They might be Realists, Liberal-Internationalists, or Neoconservatives, but they all preach the miracle of American power. And they're more than ready to chastise the president for concentrating on his domestic agenda or on diplomacy, when in their view the world is becoming an ever more "dangerous" place!
These pundits cry over 'the good old times' when America threw its weight around; when leaders from all corners of the world kept quiet as Washington spoke. But they ignore the fact that the U.S. still spends on its military as much as the combined expenditures of all other nations of the world. It makes up less than five percent of the world's population but makes up for 50 percent of its military spending.
They see America as the world's policeman, protecting allies and clients throughout the globe, but ignore the fact that Americans are terribly bruised from a dozen years of war and are not interested in more wars and occupations.
They speak of American isolationism when Washington pivots towards Asia and deploys ever-greater naval forces around China.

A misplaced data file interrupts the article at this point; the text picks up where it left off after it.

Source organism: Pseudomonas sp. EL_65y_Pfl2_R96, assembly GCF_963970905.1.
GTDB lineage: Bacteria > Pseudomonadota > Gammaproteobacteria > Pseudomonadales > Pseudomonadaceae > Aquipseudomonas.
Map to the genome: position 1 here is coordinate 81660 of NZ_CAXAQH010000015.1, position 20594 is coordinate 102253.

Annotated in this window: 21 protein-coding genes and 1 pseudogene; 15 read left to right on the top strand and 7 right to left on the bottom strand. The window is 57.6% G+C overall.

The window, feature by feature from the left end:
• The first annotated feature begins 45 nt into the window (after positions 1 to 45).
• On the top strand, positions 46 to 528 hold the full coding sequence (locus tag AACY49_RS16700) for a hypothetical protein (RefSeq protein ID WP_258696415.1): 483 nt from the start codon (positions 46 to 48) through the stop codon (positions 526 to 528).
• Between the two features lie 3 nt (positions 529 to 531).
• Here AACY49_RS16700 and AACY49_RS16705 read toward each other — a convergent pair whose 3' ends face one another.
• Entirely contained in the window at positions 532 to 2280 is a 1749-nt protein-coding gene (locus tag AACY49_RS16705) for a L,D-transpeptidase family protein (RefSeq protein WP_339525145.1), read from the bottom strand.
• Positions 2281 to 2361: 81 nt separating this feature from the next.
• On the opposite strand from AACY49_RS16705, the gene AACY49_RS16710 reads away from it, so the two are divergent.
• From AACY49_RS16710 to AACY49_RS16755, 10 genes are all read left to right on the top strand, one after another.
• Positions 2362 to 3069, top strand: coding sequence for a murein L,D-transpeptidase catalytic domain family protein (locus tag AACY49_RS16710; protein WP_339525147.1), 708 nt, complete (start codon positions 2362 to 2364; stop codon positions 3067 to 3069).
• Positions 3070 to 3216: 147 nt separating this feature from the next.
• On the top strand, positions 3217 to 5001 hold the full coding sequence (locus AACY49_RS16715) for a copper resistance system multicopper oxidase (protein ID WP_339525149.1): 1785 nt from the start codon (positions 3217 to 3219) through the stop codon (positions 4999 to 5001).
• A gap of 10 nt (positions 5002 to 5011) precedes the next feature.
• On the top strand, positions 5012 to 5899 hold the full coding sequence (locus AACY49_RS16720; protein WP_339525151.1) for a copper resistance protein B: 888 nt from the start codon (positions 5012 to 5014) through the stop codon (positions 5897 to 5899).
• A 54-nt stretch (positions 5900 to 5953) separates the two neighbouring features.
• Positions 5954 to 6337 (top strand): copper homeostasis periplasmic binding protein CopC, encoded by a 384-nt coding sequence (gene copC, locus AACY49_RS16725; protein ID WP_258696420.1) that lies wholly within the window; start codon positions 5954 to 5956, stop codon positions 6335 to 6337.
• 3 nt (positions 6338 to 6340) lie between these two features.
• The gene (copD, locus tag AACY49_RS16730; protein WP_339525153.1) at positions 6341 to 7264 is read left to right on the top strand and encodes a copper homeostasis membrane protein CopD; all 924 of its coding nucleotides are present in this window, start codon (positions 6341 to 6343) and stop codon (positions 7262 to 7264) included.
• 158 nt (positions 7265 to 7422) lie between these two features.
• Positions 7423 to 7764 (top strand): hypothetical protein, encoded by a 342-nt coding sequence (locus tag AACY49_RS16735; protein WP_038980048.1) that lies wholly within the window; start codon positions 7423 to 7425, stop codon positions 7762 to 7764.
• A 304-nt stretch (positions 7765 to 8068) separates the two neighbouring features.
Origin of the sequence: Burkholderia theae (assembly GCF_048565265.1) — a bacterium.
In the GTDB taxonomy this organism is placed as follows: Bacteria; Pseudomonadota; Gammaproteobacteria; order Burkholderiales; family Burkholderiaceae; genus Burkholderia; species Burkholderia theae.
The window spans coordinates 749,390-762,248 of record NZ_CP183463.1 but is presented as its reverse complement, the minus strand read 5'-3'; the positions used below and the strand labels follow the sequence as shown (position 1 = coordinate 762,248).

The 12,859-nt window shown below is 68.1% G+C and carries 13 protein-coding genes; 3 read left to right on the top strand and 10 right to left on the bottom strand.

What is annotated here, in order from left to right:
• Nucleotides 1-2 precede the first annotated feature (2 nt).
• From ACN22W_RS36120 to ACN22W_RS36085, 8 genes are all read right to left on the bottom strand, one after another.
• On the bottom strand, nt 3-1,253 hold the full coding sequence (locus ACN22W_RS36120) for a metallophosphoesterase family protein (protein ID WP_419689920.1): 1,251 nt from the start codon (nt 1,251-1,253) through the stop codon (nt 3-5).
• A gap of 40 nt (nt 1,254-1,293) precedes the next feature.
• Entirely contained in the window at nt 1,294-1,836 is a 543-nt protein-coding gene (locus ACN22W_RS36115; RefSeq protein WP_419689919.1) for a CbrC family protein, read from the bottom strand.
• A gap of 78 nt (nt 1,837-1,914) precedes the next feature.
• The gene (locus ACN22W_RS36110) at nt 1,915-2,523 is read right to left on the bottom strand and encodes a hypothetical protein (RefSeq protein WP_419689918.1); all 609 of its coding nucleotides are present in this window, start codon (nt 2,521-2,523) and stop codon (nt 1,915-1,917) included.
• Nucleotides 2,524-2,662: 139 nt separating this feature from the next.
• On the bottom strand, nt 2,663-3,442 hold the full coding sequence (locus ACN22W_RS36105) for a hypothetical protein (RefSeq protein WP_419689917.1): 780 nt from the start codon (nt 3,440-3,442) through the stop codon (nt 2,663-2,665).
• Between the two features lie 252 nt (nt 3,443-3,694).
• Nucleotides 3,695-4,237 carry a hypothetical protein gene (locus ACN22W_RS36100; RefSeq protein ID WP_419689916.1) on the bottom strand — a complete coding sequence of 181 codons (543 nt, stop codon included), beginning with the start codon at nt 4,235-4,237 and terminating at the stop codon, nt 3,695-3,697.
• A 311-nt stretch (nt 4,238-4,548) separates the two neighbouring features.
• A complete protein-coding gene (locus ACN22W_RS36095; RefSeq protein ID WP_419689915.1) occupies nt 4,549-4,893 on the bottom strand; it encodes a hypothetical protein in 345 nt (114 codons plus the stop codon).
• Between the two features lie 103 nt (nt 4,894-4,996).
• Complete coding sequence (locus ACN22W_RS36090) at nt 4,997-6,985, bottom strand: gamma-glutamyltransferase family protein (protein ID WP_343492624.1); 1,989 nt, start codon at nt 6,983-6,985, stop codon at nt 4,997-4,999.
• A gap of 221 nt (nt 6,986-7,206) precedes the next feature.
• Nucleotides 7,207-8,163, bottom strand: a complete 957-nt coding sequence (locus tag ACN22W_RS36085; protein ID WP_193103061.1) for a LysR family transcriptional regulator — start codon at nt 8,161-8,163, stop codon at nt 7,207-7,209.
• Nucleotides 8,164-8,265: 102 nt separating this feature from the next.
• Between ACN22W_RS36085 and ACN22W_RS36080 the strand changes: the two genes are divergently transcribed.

Even the much-neglected ever forgotten Africa has had its share of American military under President Obama. Last year, the U.S. military carried out a total of 546 "activities" on the continent, a 217 percent increase over five years.
Not to speak of the transnational drone war and the global surveillance program across America and the world.
But the pundits expect more. Demand more. And continuously incite for more.
They know that presidents come and go, but the foreign policy establishment is here to stay as a revolving door to and from government: It's imperial, it's rich -- publicly and privately financed -- and it's dangerous not only for America but for those at the receiving end of its power.
Only the popularization and democratization of the debate over foreign policy beyond its East Coast self-absorbed elites and beltway cynics could make a difference. The process has started, but it has some way to go.